Two Child Deaths Prompt Tip-Over Warning About IKEA Chests and DressersJul 24, 2015
After two children were fatally injured by chests of drawers that tipped over, Swedish furniture maker IKEA has said consumers should keep the furniture away from children unless the chests are mounted to a wall.
IKEA is offering a free kit to help anchor the chests to a wall, the Associated Press (AP) reports. The announcement covers 27 million chests and dressers above specific heights, including 7 million of IKEA's Malm chests, the ones responsible in the deaths. The kit will be available to customers who bought chests and dressers above specific heights to anchor the furniture. "They are unstable when built and used without a wall anchoring device," said Consumer Product Safety Commission (CPSC) spokesman Scott Wolfson.
Neither the company nor CPSC described the announcement as a recall, but, technically, an offer to repair or replace a product is a recall, the AP explains.
In 2014, according to IKEA and the CPSC, two boys, each around two years old, were killed after Malm chests that were not secured to walls tipped over and fell on them. A two-year-old boy in West Chester, Pennsylvania, was fatally pinned against his bed in February 2014 when a Malm six-drawer chest fell on him, and a 23-month old boy from Snohomish, Washington, died after being trapped beneath a three-drawer Malm chest that tipped over.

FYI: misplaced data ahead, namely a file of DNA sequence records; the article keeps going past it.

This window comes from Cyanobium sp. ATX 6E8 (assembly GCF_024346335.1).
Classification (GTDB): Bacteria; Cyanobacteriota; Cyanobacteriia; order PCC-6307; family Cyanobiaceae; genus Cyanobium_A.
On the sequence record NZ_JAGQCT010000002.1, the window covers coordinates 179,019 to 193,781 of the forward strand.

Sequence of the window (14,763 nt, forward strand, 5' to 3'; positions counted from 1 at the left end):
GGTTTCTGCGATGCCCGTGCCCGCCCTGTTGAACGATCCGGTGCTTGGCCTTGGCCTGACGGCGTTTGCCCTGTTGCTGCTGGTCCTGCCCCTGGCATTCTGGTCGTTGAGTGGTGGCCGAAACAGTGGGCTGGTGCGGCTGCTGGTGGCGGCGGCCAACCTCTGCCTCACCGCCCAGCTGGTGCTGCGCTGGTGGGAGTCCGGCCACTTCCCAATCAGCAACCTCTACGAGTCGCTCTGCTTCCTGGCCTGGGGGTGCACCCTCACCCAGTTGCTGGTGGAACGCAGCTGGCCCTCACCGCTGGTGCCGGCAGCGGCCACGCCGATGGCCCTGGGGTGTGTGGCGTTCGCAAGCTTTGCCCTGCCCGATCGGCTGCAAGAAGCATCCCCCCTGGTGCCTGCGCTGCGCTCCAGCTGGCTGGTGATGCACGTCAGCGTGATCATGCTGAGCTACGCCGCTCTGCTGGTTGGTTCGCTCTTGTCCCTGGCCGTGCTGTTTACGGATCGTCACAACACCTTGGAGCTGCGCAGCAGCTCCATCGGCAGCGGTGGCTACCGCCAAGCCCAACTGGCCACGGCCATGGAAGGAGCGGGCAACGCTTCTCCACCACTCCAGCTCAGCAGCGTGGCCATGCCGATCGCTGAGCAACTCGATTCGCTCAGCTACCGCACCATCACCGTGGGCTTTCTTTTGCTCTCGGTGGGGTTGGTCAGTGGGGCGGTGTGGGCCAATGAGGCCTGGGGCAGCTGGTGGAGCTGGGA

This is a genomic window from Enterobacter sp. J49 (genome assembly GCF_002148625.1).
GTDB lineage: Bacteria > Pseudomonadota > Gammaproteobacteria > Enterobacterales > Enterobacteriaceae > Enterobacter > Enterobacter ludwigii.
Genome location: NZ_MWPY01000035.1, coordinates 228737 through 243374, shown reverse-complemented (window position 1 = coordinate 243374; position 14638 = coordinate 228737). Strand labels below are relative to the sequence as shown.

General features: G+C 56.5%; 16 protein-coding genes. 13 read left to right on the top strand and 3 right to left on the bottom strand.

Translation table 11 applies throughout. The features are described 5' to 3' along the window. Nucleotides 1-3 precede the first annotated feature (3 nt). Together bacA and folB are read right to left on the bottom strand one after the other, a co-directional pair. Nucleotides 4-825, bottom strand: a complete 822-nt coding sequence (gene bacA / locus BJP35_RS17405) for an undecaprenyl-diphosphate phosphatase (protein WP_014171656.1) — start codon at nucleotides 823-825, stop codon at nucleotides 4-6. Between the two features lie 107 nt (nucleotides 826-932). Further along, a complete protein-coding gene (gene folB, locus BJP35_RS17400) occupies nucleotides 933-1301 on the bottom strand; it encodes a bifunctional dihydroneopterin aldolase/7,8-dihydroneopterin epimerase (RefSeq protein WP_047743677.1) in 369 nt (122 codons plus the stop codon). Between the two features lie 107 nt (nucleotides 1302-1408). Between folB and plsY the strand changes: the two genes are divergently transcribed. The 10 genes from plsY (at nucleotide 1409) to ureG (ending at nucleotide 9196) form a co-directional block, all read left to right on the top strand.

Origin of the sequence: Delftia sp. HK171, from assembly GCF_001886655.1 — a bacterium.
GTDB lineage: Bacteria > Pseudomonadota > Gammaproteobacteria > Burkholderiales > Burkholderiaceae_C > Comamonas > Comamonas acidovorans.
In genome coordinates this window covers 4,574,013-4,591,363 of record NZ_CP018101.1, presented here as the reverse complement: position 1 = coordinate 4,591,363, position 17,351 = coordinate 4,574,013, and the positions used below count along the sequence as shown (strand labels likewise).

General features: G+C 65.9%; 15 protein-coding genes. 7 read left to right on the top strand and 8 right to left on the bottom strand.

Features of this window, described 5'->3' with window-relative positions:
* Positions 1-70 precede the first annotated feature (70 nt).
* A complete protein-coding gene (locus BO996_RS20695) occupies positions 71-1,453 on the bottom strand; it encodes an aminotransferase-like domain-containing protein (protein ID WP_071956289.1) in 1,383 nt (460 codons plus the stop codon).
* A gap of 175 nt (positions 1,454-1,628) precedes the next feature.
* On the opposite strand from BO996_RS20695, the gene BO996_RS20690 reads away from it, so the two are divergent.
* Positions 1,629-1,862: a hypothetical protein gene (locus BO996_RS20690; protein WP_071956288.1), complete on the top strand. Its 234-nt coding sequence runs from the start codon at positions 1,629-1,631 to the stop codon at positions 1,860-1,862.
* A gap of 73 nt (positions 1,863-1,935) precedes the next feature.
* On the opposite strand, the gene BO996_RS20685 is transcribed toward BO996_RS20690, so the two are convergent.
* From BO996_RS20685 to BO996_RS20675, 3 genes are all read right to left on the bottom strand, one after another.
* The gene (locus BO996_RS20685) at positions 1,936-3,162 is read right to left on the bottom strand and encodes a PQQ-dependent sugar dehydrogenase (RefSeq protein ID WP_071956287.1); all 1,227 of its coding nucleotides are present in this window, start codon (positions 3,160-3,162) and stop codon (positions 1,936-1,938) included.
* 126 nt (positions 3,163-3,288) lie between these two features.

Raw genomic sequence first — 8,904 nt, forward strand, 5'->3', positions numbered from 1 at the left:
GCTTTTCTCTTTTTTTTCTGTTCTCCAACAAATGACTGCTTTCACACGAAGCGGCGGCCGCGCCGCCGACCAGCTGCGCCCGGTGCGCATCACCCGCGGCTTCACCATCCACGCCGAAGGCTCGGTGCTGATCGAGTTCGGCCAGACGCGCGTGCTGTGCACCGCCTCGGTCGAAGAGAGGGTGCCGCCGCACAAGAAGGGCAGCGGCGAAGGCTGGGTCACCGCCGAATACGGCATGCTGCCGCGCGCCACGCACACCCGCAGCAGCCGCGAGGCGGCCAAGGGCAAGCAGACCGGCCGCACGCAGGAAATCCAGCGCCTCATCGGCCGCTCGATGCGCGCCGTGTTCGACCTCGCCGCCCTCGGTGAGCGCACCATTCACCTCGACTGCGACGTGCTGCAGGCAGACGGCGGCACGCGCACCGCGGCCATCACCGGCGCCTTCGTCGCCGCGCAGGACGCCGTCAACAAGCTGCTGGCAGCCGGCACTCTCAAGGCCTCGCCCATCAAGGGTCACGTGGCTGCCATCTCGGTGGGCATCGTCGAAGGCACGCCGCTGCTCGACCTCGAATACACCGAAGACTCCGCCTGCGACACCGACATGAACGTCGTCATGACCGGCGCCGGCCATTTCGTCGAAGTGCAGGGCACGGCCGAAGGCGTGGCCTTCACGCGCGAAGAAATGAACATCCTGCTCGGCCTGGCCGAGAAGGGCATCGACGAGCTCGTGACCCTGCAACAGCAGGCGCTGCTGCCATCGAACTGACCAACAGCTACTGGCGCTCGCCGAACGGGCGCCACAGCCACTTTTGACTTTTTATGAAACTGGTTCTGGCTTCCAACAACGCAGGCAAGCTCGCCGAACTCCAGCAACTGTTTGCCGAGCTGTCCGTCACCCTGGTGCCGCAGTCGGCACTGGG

There were also 14 reports of Malm chests tipping over, causing four injuries. IKEA said it is aware of three other deaths with involving other chests that tipped over, the AP reports. Those deaths reportedly happened since 1989. The CPSC and IKEA say consumers should not use IKEA children's chests and dressers taller than 23½ inches and adult chests and dressers taller than 29½ inches unless they are securely anchored to the wall. To receive a free wall anchoring kit, consumers should visit an IKEA retail store, go to www.IKEA-USA.com/saferhomestogether, or call (888) 966-4532.
The Malm chests covered by the anchoring-kit offer have been sold since 2002. They are priced from $80 to $200. The company is not offering customers a refund or telling them to return the furniture. Customers do not need proof of purchase to get the anchoring kit. IKEA said it had worked with the CPSC for six months on the announcement and described this as a "corrective action," according to the AP. Before the announcement was made, the CPSC reviewed IKEA's repair kit to make sure it would not make the problem worse.
There have been several other dresser recalls announced this year, part of a campaign by the CPSC to warn parents about the risks of furniture that can tip over. None of other recalls was as large as the IKEA recall.
According to CPSC data, a child dies every two weeks and a child is injured every 24 minutes in the U.S. from furniture or televisions tipping over. To help prevent injuries and deaths, the agency urges parents and caregivers to securely anchor furniture and televisions to the wall.